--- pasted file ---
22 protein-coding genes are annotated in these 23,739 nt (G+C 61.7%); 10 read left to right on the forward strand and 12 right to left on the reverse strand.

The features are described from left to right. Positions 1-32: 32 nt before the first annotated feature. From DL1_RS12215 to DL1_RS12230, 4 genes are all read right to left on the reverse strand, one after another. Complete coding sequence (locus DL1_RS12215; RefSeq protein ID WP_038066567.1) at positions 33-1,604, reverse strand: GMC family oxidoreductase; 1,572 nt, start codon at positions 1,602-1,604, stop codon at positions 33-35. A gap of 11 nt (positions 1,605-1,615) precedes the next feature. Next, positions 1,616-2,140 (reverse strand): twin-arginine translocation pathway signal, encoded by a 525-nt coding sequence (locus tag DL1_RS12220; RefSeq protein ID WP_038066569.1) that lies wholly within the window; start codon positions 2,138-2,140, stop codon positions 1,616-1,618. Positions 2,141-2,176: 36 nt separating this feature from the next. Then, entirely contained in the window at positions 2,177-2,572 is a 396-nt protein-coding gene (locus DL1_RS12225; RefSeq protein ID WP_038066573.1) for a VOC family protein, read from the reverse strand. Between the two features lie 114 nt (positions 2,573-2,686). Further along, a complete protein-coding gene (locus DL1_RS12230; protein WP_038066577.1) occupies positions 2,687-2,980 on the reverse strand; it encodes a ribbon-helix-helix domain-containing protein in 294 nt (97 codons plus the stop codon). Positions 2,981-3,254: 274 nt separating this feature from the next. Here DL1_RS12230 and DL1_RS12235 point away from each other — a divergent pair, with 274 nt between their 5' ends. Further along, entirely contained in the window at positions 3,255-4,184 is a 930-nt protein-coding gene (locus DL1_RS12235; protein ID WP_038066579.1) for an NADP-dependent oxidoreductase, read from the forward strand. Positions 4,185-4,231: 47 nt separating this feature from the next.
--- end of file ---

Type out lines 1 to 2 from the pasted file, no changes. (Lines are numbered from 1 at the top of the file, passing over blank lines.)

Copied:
22 protein-coding genes are annotated in these 23,739 nt (G+C 61.7%); 10 read left to right on the forward strand and 12 right to left on the reverse strand.

The features are described from left to right. Positions 1-32: 32 nt before the first annotated feature. From DL1_RS12215 to DL1_RS12230, 4 genes are all read right to left on the reverse strand, one after another. Complete coding sequence (locus DL1_RS12215; RefSeq protein ID WP_038066567.1) at positions 33-1,604, reverse strand: GMC family oxidoreductase; 1,572 nt, start codon at positions 1,602-1,604, stop codon at positions 33-35. A gap of 11 nt (positions 1,605-1,615) precedes the next feature. Next, positions 1,616-2,140 (reverse strand): twin-arginine translocation pathway signal, encoded by a 525-nt coding sequence (locus tag DL1_RS12220; RefSeq protein ID WP_038066569.1) that lies wholly within the window; start codon positions 2,138-2,140, stop codon positions 1,616-1,618. Positions 2,141-2,176: 36 nt separating this feature from the next. Then, entirely contained in the window at positions 2,177-2,572 is a 396-nt protein-coding gene (locus DL1_RS12225; RefSeq protein ID WP_038066573.1) for a VOC family protein, read from the reverse strand. Between the two features lie 114 nt (positions 2,573-2,686). Further along, a complete protein-coding gene (locus DL1_RS12230; protein WP_038066577.1) occupies positions 2,687-2,980 on the reverse strand; it encodes a ribbon-helix-helix domain-containing protein in 294 nt (97 codons plus the stop codon). Positions 2,981-3,254: 274 nt separating this feature from the next. Here DL1_RS12230 and DL1_RS12235 point away from each other — a divergent pair, with 274 nt between their 5' ends. Further along, entirely contained in the window at positions 3,255-4,184 is a 930-nt protein-coding gene (locus DL1_RS12235; protein ID WP_038066579.1) for an NADP-dependent oxidoreductase, read from the forward strand. Positions 4,185-4,231: 47 nt separating this feature from the next.